We were in the middle of nowhere. Deep blue sea below and light blue sky above, only interrupted by the odd wispy cloud and blinding rays of sunshine. At 30 thousand feet it was difficult to spot Rapa Nui, also known as Easter Island. As the most remote inhabited Island in the world, it’s incredible that it was ever discovered in the first place. Containing only 5,800 residents, 60% of which are descendants from the aboriginal Rapa Nui people, it still feels like a secret, even today. The runway spans the entire width of the island, built in the 60’s as one of NASA’s emergency runways. Most passengers held their breath in angst as we were getting ever closer the end of the runway as the captain made the most of the extended tarmac.
Easter Island is situated in the South Pacific Ocean, as part of Chile, Spanish is the local language and most imports come from the mainland by cruise liner or aeroplane. The cruise liner stops by just twice a year with supplies, but also to drop off or pick up university students studying in South America. The only other way to access the island is by air on the handful of flights that are welcomed every week.
Once we were settled we went out to find the famous, sacred stone heads. As the biggest draw to the Island, we were expecting the Moai Statues to be the epitome of the Rapa Nui ancestral history, and we were not disappointed. Each statue was built as a shrine for the deceased and in tribute to the Gods, and carbon dating places them as far back as 1680 CE. Having signed for an uninsured, old and battered, rented jeep without even being asked for our driving licences, we headed off. Few roads on the island have tarmac, but the bumpy drive was not enough to distract us from the first sight of these incredible stone statues. We drove up to the beautiful Anakena beach, there standing on a large stone plinth were seven Moai statues, like Gods. The large torso’s tower over you as they stand tall and we couldn’t help but imitate their authoritative pose for the camera. Some had eroded over time but still magnificent all the same. All of the statues on the outside of the island, are facing inwards, and some legends say that these were to protect the island and its people from the stormy seas.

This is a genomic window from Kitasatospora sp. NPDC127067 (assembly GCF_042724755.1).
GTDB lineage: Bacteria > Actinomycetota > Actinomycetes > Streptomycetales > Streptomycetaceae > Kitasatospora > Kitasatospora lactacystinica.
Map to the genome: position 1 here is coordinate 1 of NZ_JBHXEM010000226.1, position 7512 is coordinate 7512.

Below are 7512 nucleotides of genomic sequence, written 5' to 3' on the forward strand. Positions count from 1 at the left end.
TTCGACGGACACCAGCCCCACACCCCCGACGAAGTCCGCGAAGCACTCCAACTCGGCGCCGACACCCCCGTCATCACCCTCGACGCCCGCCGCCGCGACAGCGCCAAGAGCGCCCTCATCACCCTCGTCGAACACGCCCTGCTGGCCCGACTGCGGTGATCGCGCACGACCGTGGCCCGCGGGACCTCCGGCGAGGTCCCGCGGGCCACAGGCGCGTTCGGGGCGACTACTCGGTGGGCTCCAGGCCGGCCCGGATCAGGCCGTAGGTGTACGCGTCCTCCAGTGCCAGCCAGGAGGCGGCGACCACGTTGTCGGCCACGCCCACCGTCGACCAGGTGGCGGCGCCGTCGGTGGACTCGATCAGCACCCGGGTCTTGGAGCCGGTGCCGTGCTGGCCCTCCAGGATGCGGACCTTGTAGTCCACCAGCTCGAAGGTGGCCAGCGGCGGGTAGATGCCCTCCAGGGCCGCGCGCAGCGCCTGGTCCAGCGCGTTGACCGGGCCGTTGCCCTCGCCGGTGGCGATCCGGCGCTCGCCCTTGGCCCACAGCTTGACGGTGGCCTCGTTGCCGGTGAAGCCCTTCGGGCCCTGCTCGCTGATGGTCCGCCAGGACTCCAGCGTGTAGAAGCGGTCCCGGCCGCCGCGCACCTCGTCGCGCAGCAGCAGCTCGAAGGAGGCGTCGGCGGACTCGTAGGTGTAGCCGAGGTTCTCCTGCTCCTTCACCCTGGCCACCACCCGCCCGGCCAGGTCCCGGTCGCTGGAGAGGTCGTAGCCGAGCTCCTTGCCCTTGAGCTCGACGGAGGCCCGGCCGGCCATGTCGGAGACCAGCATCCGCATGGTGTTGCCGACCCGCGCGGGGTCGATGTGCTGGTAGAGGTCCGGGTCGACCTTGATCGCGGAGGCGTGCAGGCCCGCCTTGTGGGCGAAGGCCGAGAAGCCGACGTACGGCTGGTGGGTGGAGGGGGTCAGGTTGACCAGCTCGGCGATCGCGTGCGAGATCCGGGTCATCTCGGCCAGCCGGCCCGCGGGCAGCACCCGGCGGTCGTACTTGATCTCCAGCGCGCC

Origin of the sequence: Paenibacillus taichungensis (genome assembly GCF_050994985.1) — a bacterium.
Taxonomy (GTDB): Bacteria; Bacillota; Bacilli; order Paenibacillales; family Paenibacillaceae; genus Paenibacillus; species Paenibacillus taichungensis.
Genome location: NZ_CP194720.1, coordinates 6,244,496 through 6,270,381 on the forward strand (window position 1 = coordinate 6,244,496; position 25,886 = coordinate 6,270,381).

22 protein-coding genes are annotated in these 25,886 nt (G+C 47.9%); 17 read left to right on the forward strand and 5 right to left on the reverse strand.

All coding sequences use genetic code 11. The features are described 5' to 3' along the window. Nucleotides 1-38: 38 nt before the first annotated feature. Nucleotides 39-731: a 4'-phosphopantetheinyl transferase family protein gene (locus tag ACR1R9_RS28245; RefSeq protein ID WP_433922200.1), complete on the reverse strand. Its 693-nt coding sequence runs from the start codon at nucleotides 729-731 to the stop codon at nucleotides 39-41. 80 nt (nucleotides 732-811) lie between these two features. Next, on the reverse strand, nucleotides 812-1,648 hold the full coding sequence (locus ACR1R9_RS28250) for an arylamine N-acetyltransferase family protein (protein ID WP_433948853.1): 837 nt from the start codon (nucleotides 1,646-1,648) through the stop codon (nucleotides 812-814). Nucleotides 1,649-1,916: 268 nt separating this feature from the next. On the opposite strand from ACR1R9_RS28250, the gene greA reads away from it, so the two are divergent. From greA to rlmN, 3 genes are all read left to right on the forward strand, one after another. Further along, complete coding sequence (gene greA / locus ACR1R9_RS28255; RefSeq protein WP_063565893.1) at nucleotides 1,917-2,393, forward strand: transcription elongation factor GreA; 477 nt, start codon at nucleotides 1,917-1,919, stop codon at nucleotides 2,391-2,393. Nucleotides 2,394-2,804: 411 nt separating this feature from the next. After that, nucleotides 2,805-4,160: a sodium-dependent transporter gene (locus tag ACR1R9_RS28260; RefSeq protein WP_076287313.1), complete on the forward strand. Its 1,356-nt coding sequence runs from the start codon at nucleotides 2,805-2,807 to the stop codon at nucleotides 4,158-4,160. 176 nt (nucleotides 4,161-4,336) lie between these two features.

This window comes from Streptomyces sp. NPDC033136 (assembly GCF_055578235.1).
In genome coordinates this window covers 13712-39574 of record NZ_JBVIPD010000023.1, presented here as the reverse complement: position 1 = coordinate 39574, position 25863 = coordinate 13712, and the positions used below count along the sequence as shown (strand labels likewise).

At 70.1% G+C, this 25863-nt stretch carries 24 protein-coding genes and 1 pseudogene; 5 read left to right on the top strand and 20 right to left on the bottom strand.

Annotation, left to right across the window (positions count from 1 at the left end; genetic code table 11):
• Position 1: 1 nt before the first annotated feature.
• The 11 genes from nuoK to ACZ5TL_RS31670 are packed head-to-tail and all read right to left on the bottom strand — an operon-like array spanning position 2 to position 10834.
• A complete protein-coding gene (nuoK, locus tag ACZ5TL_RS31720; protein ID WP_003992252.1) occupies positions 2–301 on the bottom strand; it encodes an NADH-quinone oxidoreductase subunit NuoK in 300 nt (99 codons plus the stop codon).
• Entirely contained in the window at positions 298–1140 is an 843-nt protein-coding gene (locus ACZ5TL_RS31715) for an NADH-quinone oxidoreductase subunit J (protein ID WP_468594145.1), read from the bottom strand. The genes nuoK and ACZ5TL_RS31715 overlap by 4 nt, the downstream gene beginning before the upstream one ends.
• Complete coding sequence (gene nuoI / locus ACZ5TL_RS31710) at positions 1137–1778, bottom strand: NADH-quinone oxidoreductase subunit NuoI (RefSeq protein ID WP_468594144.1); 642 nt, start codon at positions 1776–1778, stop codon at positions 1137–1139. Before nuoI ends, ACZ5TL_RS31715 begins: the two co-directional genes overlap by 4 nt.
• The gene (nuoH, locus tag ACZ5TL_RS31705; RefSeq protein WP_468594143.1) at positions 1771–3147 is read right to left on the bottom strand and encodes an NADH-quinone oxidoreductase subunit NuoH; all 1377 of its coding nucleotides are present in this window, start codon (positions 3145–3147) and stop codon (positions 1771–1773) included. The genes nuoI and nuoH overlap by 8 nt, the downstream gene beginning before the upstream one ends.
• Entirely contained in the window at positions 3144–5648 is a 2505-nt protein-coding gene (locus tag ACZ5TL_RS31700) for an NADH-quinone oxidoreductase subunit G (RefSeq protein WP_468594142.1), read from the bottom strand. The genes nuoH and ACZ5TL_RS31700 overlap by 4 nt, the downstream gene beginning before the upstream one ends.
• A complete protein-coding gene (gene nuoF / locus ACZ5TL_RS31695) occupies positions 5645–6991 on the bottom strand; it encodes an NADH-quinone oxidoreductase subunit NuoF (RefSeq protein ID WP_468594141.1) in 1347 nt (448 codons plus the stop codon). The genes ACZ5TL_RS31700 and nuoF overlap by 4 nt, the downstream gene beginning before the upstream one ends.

The Moai Statues are enough to draw in the tourists, buts it’s only when you spend a little time on this special island that you can discover just what else it has to offer. As if horseback riding and galloping across the white sands of Anakena Beach wasn’t enough, you might want to catch a few waves at Hanga Roa, the local surf spot. Divers can tick off their ‘most remote dive’ ambition in this part of the Pacific where the ocean feels truly untouched. A personal favourite of mine has to be searching the dark night sky, to see the purest constellations possibly in the world, without any tropical cloud cover you will see trillions of stunning stars gleaming back at you, a truly spectacular experience. People even say that when you head to the highest point on the Island – dormant volcano, Mount Terevaka, you can see the curvature of the earth on the horizon. With nothing for thousands of miles, the uninterrupted ocean view certainly gives you that feeling of isolation as you are so far from the civilisation of the mainland.
The Islands tropical rainforest climate means that it’s quite mild with rainfall throughout, although most comes in May. The beauty of it being so remote is that it experiences off shore winds that help keep the Island cool in the summer months. If you can time a visit with the Tapati Festival, held over two weeks in February, you won’t regret it as it’s a true way to get to know the people and history of Rapa Nui. It’s a chance for the island to get together and compete in spear throwing, horseback riding, and triathlons, even singing and dancing. It’s these kind of activities that show off the closeness of the community and make Easter Island so intriguing, if people aren’t related then they are good friends; this Island is a must on anyone’s bucket list!